Chita and Donald O'Connor in  Bring Back Birdie .

Chita and Donald O'Connor in Bring Back Birdie.

1983 - Merlin

Much like the musical The Magic ShowMerlin was crafted around the talents of magician Doug Henning. It did not, however, enjoy the same popularity. It must have been a delicious change for Rivera, however, getting to portray an over-the-top villainess queen who sets out to thwart the altruistic title character. Though it ran a short 199 performances, the magic portions of the show were quite spectacular. As was Rivera, apparently, securing yet another Tony nomination.  

1984 - The Rink

Rivera, in her letter answering my questions about musicals, spoke most affectionately about The Rink, disappointed that it didn't find its audience. With Kander and Ebb penning one of their most deeply emotional scores, and Terrence McNally shaping the story of an estranged mother and daughter coming to terms with their differences, The Rink was perhaps too intimate of a musical to play successfully in a large theatre like the Martin Beck. Rivera played the mother "Anna" to Liza Minelli's daughter "Angel" and that combination alone should have spelled success. Especially delightful in songs such as "Chief Cook and Bottle Washer", "Don't Ah Ma Me" and "The Apple Doesn't Fall", Rivera scored another Tony nomination and her first "win" as "Best Actress in a Musical."

Liza Minnelli and Chita in The Rink.

1986 - Jerry's Girls

Another Tony nomination was secured when Chita played one of the three title characters in this musical revue of the music of Jerry Herman.   

1992 - Kiss of the Spider Woman

Manuel Puig's novel about a South American gay window dresser named Molina, imprisoned for corrupting a minor, sharing a cell with the very straight revolutionary Valentin, was not exactly screaming to be a musical. However, in the careful hands of Kander and Ebb and playwright Terrence McNally, the story broke outside the confines of a tiny prison cell and into a lush, Technicolor musical with dark undertones. Chita Rivera played the imposing, exotic title character, an angel of death who loomed over the proceedings with a majesty seldom witnessed on the musical stage. Her iconic performance of the jaunty "Where You Are" was a highlight, featuring the actress decked out in a white fedora and tuxedo, coolly puffing on a cigarette as she extolled the virtues of escapism. Ms. Rivera won a Tony Award for her portrayal of this sinister character masked as a cinema goddess.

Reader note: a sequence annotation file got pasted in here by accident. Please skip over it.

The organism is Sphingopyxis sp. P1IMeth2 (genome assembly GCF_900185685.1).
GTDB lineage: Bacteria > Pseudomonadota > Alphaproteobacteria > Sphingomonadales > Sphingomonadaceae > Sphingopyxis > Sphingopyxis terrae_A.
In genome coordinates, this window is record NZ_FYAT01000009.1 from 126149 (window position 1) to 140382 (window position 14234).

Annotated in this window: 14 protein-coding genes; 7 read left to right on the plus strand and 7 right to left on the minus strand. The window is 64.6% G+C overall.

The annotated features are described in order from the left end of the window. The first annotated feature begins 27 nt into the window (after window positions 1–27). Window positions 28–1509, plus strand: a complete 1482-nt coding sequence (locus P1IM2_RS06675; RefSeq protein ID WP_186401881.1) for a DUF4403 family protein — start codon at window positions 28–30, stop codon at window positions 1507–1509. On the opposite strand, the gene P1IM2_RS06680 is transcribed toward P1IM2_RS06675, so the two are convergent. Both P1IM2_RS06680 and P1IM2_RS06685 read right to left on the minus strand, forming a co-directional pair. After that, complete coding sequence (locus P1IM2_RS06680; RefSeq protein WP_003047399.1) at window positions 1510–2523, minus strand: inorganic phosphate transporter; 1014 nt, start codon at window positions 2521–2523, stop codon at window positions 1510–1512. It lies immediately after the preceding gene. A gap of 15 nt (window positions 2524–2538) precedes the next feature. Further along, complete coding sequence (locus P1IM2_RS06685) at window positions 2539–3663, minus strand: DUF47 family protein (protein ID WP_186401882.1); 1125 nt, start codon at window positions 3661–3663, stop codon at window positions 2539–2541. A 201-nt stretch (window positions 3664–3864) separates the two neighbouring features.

Chita in Kiss of the Spider Woman.

2003 - Nine

Maury Yeston's Nine was given a sublime revival by the Roundabout Theatre Company in 2003, featuring Antonio Banderas as the womanizing, manipulative film director Guido Contini. Rivera took a supporting role as Lilian LaFleur, Guido's grande dame producer who sings the show's big production number "Folies Bergeres." Even in a supporting role, Rivera proved a force to be reckoned with, receiving yet another Tony Award nomination.  

2005 - Chita Rivera: The Dancer's Life

A deeply personal exploration of her life showbiz, Rivera starred in this musical event that took audiences, step-by-step, through the trials and tribulations of her career. Performing many of her signature numbers from over the years, and still accompanying them with the dancer's moves for which she is fabled, Rivera received another Tony nomination.  

2012 - The Mystery of Edwin Drood

The Roundabout Theatre's revival of the whodunit musical The Mystery of Edwin Drood found Rivera in the ensemble piece as the opium den proprietress Princes Puffer. Delightful as always, the was an audience favorite with her sly rendition of the morally subjective "The Wages of Sin."  

2015 - The Visit

And here we are in 2015, waiting with baited breath for Chita Rivera to step into the role of Claire Zachanassian in the Kander and Ebb musicalization of Friederich Durrenmatt's The Visit. Playing a scorned lover and millionaire who takes revenge on her ex-lover by offering to save the financially downtrodden town he lives in exchange for one of its residents murdering him, the opportunity for sinking her teeth into some juicy moments are plentiful. Is Tony Award #3 on the horizon? Certainly a nomination is guaranteed when one considers how long Ms. Rivera has stuck by this project.     

Chita in the Williamstown Theatre Festival production of The Visit.

Musical Associations - Songs for "Special" Moments

Musical Associations - Songs for "Special" Moments

Old-Fashioned Broadway

Old-Fashioned Broadway